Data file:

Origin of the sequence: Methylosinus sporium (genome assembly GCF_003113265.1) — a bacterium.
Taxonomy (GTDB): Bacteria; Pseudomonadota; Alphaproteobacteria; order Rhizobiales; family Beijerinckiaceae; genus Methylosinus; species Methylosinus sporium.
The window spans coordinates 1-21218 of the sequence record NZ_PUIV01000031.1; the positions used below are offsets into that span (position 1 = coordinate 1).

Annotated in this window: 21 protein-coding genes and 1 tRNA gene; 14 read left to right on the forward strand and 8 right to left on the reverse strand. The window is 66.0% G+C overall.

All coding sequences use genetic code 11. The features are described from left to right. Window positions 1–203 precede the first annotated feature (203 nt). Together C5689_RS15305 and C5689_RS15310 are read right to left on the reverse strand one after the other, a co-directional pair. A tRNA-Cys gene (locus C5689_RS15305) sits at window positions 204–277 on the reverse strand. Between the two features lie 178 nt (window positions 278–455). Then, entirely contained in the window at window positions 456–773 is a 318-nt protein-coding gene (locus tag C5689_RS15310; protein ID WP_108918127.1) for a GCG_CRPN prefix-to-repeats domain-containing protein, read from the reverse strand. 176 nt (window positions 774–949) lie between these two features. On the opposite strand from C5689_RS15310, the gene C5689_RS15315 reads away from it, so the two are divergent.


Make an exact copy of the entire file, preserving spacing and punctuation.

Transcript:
Origin of the sequence: Methylosinus sporium (genome assembly GCF_003113265.1) — a bacterium.
Taxonomy (GTDB): Bacteria; Pseudomonadota; Alphaproteobacteria; order Rhizobiales; family Beijerinckiaceae; genus Methylosinus; species Methylosinus sporium.
The window spans coordinates 1-21218 of the sequence record NZ_PUIV01000031.1; the positions used below are offsets into that span (position 1 = coordinate 1).

Annotated in this window: 21 protein-coding genes and 1 tRNA gene; 14 read left to right on the forward strand and 8 right to left on the reverse strand. The window is 66.0% G+C overall.

All coding sequences use genetic code 11. The features are described from left to right. Window positions 1–203 precede the first annotated feature (203 nt). Together C5689_RS15305 and C5689_RS15310 are read right to left on the reverse strand one after the other, a co-directional pair. A tRNA-Cys gene (locus C5689_RS15305) sits at window positions 204–277 on the reverse strand. Between the two features lie 178 nt (window positions 278–455). Then, entirely contained in the window at window positions 456–773 is a 318-nt protein-coding gene (locus tag C5689_RS15310; protein ID WP_108918127.1) for a GCG_CRPN prefix-to-repeats domain-containing protein, read from the reverse strand. 176 nt (window positions 774–949) lie between these two features. On the opposite strand from C5689_RS15310, the gene C5689_RS15315 reads away from it, so the two are divergent.